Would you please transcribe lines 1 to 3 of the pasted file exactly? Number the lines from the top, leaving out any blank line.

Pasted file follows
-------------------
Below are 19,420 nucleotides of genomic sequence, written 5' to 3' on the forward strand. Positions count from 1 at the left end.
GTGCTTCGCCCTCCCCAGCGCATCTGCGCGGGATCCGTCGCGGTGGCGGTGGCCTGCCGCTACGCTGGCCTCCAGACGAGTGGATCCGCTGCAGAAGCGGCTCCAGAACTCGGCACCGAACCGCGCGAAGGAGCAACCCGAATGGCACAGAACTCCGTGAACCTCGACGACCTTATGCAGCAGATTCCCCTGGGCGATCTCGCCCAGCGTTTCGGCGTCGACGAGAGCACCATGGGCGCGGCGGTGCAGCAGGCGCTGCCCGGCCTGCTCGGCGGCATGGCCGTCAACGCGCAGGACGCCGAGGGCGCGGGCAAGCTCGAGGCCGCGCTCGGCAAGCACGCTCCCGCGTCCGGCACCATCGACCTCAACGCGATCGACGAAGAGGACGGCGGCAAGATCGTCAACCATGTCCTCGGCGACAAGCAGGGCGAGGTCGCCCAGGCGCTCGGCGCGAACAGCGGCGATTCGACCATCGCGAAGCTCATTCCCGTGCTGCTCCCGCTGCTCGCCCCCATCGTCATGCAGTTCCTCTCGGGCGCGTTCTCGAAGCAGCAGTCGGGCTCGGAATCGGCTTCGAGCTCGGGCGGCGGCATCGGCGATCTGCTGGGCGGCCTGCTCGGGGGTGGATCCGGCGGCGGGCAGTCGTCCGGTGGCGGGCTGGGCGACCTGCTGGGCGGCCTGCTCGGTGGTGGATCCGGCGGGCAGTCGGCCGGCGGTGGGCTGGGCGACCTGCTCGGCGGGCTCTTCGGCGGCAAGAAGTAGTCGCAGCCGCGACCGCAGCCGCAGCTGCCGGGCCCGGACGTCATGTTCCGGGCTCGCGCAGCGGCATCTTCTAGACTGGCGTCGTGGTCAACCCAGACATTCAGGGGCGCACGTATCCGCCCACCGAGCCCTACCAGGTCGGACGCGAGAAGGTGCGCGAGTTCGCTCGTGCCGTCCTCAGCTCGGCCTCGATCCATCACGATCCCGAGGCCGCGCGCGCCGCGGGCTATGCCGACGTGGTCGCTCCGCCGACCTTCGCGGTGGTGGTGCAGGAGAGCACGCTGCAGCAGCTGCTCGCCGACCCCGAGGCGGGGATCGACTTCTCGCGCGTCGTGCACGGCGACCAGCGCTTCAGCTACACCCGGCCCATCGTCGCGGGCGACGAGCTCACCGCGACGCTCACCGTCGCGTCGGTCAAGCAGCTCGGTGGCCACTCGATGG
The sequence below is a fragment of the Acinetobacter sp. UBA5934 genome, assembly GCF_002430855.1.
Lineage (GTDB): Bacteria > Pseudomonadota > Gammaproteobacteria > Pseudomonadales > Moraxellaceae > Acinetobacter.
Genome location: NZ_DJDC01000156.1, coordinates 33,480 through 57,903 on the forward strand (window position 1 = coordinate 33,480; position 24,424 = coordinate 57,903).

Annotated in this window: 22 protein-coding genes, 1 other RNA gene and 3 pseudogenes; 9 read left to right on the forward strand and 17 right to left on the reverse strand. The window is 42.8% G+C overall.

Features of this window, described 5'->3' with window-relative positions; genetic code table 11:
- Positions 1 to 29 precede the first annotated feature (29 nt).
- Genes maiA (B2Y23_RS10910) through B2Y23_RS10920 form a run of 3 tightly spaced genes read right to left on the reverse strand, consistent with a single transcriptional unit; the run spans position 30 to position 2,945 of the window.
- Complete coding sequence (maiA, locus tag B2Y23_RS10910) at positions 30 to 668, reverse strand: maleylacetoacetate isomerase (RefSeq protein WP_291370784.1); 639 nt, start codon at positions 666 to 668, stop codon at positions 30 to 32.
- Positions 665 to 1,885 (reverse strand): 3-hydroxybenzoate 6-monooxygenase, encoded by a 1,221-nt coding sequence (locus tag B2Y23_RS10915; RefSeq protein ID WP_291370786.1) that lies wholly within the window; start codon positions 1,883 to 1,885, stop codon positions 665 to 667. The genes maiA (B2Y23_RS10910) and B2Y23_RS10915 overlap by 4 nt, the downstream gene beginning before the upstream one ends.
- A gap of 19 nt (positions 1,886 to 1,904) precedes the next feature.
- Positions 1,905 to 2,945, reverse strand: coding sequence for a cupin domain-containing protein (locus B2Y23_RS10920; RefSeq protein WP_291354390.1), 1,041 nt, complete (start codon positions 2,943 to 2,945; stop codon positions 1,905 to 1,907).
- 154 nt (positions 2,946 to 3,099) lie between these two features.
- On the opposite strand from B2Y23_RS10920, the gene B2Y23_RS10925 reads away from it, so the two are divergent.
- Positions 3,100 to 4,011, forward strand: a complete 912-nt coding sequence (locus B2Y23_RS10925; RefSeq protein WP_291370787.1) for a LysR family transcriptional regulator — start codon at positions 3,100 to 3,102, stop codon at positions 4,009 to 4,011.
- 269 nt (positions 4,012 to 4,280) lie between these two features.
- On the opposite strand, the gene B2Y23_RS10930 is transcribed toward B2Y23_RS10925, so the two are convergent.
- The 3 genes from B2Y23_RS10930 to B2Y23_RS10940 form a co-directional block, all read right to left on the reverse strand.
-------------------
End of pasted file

Below are 19,420 nucleotides of genomic sequence, written 5' to 3' on the forward strand. Positions count from 1 at the left end.
GTGCTTCGCCCTCCCCAGCGCATCTGCGCGGGATCCGTCGCGGTGGCGGTGGCCTGCCGCTACGCTGGCCTCCAGACGAGTGGATCCGCTGCAGAAGCGGCTCCAGAACTCGGCACCGAACCGCGCGAAGGAGCAACCCGAATGGCACAGAACTCCGTGAACCTCGACGACCTTATGCAGCAGATTCCCCTGGGCGATCTCGCCCAGCGTTTCGGCGTCGACGAGAGCACCATGGGCGCGGCGGTGCAGCAGGCGCTGCCCGGCCTGCTCGGCGGCATGGCCGTCAACGCGCAGGACGCCGAGGGCGCGGGCAAGCTCGAGGCCGCGCTCGGCAAGCACGCTCCCGCGTCCGGCACCATCGACCTCAACGCGATCGACGAAGAGGACGGCGGCAAGATCGTCAACCATGTCCTCGGCGACAAGCAGGGCGAGGTCGCCCAGGCGCTCGGCGCGAACAGCGGCGATTCGACCATCGCGAAGCTCATTCCCGTGCTGCTCCCGCTGCTCGCCCCCATCGTCATGCAGTTCCTCTCGGGCGCGTTCTCGAAGCAGCAGTCGGGCTCGGAATCGGCTTCGAGCTCGGGCGGCGGCATCGGCGATCTGCTGGGCGGCCTGCTCGGGGGTGGATCCGGCGGCGGGCAGTCGTCCGGTGGCGGGCTGGGCGACCTGCTGGGCGGCCTGCTCGGTGGTGGATCCGGCGGGCAGTCGGCCGGCGGTGGGCTGGGCGACCTGCTCGGCGGGCTCTTCGGCGGCAAGAAGTAGTCGCAGCCGCGACCGCAGCCGCAGCTGCCGGGCCCGGACGTCATGTTCCGGGCTCGCGCAGCGGCATCTTCTAGACTGGCGTCGTGGTCAACCCAGACATTCAGGGGCGCACGTATCCGCCCACCGAGCCCTACCAGGTCGGACGCGAGAAGGTGCGCGAGTTCGCTCGTGCCGTCCTCAGCTCGGCCTCGATCCATCACGATCCCGAGGCCGCGCGCGCCGCGGGCTATGCCGACGTGGTCGCTCCGCCGACCTTCGCGGTGGTGGTGCAGGAGAGCACGCTGCAGCAGCTGCTCGCCGACCCCGAGGCGGGGATCGACTTCTCGCGCGTCGTGCACGGCGACCAGCGCTTCAGCTACACCCGGCCCATCGTCGCGGGCGACGAGCTCACCGCGACGCTCACCGTCGCGTCGGTCAAGCAGCTCGGTGGCCACTCGATGG
The sequence below is a fragment of the Acinetobacter sp. UBA5934 genome, assembly GCF_002430855.1.